Denis diderot

An old Encyclopaedia Britannica is a work to cherish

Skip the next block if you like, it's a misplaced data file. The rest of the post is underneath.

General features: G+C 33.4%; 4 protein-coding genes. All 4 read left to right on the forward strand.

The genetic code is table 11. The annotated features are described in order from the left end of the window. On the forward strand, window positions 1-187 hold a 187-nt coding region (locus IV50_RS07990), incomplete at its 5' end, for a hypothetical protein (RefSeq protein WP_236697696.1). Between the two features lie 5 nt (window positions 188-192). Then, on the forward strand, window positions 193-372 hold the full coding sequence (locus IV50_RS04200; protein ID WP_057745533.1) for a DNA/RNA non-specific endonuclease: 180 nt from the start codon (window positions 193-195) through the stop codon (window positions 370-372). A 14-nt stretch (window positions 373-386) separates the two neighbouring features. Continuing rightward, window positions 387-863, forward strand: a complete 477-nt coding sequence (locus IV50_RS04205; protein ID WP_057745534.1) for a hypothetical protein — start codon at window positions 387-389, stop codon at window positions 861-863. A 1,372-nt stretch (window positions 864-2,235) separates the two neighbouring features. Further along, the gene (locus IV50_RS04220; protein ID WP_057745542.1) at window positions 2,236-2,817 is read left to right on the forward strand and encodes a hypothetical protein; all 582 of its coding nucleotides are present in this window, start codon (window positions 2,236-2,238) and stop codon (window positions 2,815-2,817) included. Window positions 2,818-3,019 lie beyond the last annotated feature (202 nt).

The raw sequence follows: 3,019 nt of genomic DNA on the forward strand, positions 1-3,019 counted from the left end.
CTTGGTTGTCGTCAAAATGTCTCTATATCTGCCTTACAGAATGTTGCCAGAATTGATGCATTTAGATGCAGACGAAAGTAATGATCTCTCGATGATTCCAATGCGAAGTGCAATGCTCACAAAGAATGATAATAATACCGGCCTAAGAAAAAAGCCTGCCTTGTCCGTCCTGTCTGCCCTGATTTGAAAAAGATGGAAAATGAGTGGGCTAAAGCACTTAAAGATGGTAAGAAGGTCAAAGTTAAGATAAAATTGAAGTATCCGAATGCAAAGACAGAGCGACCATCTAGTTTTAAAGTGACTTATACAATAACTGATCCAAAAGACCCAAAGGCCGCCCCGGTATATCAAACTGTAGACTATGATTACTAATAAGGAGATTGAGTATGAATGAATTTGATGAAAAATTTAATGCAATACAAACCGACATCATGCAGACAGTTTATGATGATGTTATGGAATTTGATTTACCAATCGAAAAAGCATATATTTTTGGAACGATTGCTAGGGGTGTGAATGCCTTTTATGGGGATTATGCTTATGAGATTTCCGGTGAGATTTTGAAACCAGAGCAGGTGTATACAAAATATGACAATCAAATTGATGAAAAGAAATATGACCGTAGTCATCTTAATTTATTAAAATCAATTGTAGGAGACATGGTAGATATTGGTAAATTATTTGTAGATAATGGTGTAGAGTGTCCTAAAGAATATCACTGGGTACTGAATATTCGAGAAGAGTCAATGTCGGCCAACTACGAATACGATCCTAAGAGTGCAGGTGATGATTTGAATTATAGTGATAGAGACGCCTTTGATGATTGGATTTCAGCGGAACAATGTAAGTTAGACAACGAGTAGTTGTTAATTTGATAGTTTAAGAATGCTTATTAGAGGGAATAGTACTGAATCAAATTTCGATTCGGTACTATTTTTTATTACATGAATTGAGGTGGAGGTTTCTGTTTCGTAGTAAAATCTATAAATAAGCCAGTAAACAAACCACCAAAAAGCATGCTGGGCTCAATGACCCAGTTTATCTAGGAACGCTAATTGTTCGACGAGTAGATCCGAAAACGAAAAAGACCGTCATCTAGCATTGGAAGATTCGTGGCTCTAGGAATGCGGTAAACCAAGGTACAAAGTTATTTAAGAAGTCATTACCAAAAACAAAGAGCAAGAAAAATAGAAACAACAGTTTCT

Two thousand years ago, a young Cilician named Oppian, wanting to rehabilitate his disgraced father, decided to write Halieutica, an account of the world of fishes, as a gift for Marcus Aurelius. It was a mixture of possible fact and definite fiction – if only there were octopuses that climb trees and fishes that fancy goats – and it was a success. His father was forgiven, and the son’s written work accepted as authoritative knowledge. In short, although Wikipedia, ‘the free encyclopaedia’, calls Halieutica ‘a didactic epic,’ it was an early encyclopaedia – a word taken from the Greek enkyklios paideia, meaning ‘knowledge in the round’, and which has come